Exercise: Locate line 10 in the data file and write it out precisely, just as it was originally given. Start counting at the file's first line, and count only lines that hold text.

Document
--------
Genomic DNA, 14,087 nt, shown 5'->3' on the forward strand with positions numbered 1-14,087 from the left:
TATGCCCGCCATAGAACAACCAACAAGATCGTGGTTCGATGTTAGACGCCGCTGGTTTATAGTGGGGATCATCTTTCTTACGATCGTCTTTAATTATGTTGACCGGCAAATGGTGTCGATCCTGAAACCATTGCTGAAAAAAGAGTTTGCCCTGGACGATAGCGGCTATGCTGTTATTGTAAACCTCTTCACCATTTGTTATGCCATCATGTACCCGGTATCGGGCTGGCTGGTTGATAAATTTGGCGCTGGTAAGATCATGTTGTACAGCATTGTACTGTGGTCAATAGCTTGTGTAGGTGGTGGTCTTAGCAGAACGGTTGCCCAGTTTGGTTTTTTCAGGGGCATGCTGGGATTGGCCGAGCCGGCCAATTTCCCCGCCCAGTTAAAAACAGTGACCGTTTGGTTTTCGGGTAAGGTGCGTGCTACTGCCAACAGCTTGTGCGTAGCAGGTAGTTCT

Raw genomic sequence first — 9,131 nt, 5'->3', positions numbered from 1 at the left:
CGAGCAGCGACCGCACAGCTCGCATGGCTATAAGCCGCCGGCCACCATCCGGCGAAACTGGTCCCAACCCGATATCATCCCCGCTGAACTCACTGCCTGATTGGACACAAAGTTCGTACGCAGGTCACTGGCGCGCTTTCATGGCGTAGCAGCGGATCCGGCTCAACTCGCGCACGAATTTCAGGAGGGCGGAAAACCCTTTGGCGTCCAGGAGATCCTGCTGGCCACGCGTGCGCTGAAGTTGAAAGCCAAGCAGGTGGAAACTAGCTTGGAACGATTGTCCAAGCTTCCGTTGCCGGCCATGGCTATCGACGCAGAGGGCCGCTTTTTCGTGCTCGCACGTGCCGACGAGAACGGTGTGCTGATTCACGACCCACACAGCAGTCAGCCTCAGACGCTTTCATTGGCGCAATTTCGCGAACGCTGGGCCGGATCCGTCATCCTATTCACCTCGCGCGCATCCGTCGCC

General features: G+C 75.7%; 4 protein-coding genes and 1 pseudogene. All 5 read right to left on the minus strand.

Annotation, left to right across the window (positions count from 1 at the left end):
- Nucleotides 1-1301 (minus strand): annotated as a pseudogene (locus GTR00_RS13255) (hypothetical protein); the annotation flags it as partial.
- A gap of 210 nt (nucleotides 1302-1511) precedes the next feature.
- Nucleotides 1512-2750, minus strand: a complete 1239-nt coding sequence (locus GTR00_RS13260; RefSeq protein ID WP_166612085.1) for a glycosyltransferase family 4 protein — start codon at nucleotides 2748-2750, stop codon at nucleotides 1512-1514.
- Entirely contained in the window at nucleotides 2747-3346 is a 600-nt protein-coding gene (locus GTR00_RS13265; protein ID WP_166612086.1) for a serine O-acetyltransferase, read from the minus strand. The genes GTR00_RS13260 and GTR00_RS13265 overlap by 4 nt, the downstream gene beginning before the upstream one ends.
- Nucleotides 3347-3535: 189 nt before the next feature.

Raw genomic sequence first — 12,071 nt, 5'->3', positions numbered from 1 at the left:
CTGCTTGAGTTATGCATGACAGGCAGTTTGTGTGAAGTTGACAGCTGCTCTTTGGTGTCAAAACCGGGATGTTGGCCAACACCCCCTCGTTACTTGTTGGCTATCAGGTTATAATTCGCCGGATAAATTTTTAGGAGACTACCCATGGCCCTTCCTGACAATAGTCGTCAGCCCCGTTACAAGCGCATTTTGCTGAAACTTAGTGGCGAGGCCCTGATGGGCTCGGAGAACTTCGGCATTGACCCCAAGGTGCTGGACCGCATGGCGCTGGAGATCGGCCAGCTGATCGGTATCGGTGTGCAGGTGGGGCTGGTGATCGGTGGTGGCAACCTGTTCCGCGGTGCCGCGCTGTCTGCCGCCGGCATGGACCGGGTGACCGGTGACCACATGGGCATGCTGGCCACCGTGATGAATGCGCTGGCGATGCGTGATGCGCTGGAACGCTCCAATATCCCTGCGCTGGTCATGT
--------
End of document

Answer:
- Entirely contained in the window at nucleotides 2747-3346 is a 600-nt protein-coding gene (locus GTR00_RS13265; protein ID WP_166612086.1) for a serine O-acetyltransferase, read from the minus strand. The genes GTR00_RS13260 and GTR00_RS13265 overlap by 4 nt, the downstream gene beginning before the upstream one ends.